John D Wilkerson
POL S 353
Organization and procedure of Congress, state legislative politics, lobbying, legislative roles, theory and practice of representative government.
Description: Congressional decisions are products of two distinct but interrelated political arenas. The first is the election arena. The second is the lawmaking arena. In this course, we learn about both through readings, research, and a full term legislative simulation. In the process, we will come to more fully appreciate the task that legislators face in achieving consensus in light of their obligations to represent very different constituencies, and in light of the frequent tension between getting reelected and serving the interests of constituents.
Student learning goals
Better appreciation of the role of Congress in lawmaking and society
Better appreciation of the importance of the importance of information and agenda setting in decision-making
Improved personal communication skills, both in writing and public speaking
Better appreciation of the goals and constraints shaping legislative behavior (esp. electoral)
Better appreciation of the legislative process, its logic, and potential implications of reforms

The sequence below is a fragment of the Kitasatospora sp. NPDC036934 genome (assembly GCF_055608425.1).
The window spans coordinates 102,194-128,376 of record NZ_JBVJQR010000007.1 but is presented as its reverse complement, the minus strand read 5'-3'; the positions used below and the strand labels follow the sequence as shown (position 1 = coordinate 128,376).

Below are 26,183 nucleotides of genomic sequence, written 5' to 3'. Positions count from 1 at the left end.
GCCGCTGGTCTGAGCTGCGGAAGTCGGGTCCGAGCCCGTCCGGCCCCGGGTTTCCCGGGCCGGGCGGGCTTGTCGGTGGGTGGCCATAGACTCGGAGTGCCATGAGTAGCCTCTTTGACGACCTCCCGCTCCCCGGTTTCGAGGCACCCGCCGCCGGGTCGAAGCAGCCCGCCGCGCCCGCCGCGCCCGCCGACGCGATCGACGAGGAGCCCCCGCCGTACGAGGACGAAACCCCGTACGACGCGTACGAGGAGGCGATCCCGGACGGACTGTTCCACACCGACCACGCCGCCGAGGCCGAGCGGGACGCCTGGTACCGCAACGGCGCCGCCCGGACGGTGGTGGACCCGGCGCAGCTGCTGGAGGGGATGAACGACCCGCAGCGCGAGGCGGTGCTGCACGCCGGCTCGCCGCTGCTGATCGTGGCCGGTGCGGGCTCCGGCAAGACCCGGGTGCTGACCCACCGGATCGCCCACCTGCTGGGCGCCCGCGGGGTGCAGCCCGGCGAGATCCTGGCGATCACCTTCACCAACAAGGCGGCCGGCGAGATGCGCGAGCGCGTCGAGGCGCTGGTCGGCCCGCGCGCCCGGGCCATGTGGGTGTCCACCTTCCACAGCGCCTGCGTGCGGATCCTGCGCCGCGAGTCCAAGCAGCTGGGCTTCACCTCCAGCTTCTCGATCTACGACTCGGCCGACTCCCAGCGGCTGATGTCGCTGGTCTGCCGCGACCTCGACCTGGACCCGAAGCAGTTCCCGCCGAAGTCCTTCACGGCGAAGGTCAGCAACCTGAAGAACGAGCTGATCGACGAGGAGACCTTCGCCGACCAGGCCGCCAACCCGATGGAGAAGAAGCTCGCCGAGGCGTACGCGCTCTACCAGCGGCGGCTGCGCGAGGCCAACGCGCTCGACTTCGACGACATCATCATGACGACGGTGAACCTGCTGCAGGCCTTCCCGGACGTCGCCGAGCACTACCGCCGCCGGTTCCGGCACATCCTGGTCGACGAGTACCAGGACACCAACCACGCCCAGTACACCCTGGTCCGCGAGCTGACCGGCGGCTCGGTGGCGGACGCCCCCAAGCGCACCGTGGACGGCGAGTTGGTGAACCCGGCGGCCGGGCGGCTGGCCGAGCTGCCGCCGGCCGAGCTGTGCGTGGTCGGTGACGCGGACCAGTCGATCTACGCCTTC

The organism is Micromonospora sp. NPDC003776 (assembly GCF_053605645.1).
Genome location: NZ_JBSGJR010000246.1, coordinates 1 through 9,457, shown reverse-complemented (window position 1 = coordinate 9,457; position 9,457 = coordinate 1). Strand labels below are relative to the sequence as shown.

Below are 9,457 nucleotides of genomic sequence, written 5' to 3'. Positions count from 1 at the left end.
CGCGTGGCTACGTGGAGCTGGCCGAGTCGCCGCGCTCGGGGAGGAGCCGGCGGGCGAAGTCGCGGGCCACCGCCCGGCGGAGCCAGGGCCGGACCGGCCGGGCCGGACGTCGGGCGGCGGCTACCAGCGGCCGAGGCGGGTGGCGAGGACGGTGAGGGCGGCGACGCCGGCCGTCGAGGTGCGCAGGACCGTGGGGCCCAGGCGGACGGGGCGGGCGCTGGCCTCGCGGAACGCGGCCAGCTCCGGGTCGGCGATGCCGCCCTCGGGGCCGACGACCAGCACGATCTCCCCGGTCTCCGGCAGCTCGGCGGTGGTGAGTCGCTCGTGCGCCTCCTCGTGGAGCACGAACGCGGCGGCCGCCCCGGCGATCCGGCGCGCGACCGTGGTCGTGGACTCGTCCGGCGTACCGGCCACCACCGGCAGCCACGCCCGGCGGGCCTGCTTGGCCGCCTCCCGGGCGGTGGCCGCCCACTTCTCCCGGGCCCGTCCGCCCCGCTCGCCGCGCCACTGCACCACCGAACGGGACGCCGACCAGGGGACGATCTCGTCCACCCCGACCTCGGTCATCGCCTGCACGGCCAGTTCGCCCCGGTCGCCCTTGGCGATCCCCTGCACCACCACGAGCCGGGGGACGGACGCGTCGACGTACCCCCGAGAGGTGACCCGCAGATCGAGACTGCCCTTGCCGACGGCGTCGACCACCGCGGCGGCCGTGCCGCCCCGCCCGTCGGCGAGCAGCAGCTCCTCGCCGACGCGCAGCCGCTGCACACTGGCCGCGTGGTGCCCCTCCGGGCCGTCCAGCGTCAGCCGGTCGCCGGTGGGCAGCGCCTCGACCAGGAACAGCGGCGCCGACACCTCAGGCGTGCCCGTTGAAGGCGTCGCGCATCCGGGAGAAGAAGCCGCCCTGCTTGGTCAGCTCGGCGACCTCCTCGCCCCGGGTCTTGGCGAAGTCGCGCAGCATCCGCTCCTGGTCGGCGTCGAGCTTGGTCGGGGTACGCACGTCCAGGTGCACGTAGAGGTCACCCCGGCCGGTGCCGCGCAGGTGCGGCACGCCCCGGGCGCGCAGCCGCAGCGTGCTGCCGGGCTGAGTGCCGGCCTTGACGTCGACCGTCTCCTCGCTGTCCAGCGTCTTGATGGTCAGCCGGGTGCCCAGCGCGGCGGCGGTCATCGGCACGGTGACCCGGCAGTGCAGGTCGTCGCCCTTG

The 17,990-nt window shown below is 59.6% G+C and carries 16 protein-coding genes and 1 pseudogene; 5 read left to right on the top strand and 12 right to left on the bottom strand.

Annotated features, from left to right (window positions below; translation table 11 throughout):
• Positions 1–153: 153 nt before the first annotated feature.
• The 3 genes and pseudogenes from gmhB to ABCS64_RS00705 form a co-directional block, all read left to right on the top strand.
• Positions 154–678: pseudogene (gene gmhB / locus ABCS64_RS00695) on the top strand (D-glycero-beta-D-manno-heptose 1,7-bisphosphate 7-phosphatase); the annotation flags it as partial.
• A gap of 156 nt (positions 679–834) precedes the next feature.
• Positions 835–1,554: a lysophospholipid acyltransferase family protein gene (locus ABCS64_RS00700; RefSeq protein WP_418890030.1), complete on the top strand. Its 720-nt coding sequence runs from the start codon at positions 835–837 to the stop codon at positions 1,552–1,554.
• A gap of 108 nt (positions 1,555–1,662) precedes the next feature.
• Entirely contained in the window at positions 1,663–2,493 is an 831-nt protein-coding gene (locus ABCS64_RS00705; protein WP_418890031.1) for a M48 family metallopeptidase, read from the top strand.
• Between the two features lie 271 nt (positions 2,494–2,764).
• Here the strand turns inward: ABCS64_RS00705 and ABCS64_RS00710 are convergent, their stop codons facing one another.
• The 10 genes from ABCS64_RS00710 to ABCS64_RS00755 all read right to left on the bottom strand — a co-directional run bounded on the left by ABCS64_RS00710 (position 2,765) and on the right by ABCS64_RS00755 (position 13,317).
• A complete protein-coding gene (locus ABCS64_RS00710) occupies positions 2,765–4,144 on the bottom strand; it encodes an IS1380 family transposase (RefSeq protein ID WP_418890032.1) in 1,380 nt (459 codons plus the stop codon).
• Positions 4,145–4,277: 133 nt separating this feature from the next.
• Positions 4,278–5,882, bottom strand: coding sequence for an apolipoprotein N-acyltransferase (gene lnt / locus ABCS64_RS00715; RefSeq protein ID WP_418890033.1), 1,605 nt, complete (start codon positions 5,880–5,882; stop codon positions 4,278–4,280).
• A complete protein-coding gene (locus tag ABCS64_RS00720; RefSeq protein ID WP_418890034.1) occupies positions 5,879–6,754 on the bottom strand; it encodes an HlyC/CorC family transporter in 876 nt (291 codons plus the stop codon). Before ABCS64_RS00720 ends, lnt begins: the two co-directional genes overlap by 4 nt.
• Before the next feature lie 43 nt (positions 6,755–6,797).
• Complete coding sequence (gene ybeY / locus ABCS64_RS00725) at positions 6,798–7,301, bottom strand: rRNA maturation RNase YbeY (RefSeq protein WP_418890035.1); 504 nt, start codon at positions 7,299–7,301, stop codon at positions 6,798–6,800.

Improved skills in terms of planning and executing a strategy, and awareness of the importance of adaptability to changing circumstances
General method of instruction
This course combines traditional lecture-based learning with a full term legislative simulation.
Required books: Eric Redman, Dance of Legislation; Bob Graham, America: The Owner's Manual.
In addition, at the beginning of the course each student subscribes to the simulation website (www.legsim.org, $16).
Students should only take this class if they are interested and willing to participate in a simulation (inside and outside of class) over much of the quarter.
Class assignments and grading
The assignments in this class have two main purposes. The first is to encourage students to gear up to become effective legislators. This entails demonstrating knowledge of required readings AND an ability to relate those readings to simulation activities. The second is to demonstrate legislative competence, whether this entails drafting a bill or reporting on your legislative accomplishments over the semester, and why you should be reelected.
There is no midterm of final in this class. There are frequent assignments (typically in essay form) that draw on the readings and simulation activities. In addition, participation and effectiveness are weighted in overall grades.